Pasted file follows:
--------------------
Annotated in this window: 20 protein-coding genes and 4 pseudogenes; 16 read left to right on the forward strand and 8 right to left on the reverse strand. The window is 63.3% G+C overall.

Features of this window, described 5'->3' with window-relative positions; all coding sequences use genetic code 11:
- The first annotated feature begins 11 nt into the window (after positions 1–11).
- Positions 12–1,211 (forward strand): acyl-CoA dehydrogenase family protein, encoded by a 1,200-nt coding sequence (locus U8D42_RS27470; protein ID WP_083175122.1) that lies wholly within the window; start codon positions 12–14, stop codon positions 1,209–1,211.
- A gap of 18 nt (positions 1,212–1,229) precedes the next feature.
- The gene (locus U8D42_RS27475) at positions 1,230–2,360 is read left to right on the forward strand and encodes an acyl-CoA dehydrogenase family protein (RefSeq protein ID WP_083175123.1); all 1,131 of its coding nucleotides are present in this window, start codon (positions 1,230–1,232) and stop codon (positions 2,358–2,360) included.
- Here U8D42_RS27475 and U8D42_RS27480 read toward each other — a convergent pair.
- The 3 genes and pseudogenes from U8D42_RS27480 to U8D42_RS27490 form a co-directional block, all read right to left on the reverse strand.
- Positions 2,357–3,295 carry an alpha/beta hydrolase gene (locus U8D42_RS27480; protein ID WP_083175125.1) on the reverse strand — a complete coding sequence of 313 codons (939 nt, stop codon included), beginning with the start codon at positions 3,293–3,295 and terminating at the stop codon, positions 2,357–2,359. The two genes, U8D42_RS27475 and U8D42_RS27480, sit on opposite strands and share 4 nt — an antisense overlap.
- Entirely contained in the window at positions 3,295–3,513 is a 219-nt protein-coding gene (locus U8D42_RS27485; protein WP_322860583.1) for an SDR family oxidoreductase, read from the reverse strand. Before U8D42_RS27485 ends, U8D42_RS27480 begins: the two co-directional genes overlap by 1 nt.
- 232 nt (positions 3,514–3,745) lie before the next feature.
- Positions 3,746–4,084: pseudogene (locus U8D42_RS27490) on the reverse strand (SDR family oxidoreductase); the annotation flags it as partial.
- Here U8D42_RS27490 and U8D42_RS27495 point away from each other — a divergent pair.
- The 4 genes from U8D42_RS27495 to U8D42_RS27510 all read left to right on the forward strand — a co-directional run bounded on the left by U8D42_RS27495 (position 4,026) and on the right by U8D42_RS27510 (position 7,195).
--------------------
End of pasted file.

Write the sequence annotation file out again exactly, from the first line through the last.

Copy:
Annotated in this window: 20 protein-coding genes and 4 pseudogenes; 16 read left to right on the forward strand and 8 right to left on the reverse strand. The window is 63.3% G+C overall.

Features of this window, described 5'->3' with window-relative positions; all coding sequences use genetic code 11:
- The first annotated feature begins 11 nt into the window (after positions 1–11).
- Positions 12–1,211 (forward strand): acyl-CoA dehydrogenase family protein, encoded by a 1,200-nt coding sequence (locus U8D42_RS27470; protein ID WP_083175122.1) that lies wholly within the window; start codon positions 12–14, stop codon positions 1,209–1,211.
- A gap of 18 nt (positions 1,212–1,229) precedes the next feature.
- The gene (locus U8D42_RS27475) at positions 1,230–2,360 is read left to right on the forward strand and encodes an acyl-CoA dehydrogenase family protein (RefSeq protein ID WP_083175123.1); all 1,131 of its coding nucleotides are present in this window, start codon (positions 1,230–1,232) and stop codon (positions 2,358–2,360) included.
- Here U8D42_RS27475 and U8D42_RS27480 read toward each other — a convergent pair.
- The 3 genes and pseudogenes from U8D42_RS27480 to U8D42_RS27490 form a co-directional block, all read right to left on the reverse strand.
- Positions 2,357–3,295 carry an alpha/beta hydrolase gene (locus U8D42_RS27480; protein ID WP_083175125.1) on the reverse strand — a complete coding sequence of 313 codons (939 nt, stop codon included), beginning with the start codon at positions 3,293–3,295 and terminating at the stop codon, positions 2,357–2,359. The two genes, U8D42_RS27475 and U8D42_RS27480, sit on opposite strands and share 4 nt — an antisense overlap.
- Entirely contained in the window at positions 3,295–3,513 is a 219-nt protein-coding gene (locus U8D42_RS27485; protein WP_322860583.1) for an SDR family oxidoreductase, read from the reverse strand. Before U8D42_RS27485 ends, U8D42_RS27480 begins: the two co-directional genes overlap by 1 nt.
- 232 nt (positions 3,514–3,745) lie before the next feature.
- Positions 3,746–4,084: pseudogene (locus U8D42_RS27490) on the reverse strand (SDR family oxidoreductase); the annotation flags it as partial.
- Here U8D42_RS27490 and U8D42_RS27495 point away from each other — a divergent pair.
- The 4 genes from U8D42_RS27495 to U8D42_RS27510 all read left to right on the forward strand — a co-directional run bounded on the left by U8D42_RS27495 (position 4,026) and on the right by U8D42_RS27510 (position 7,195).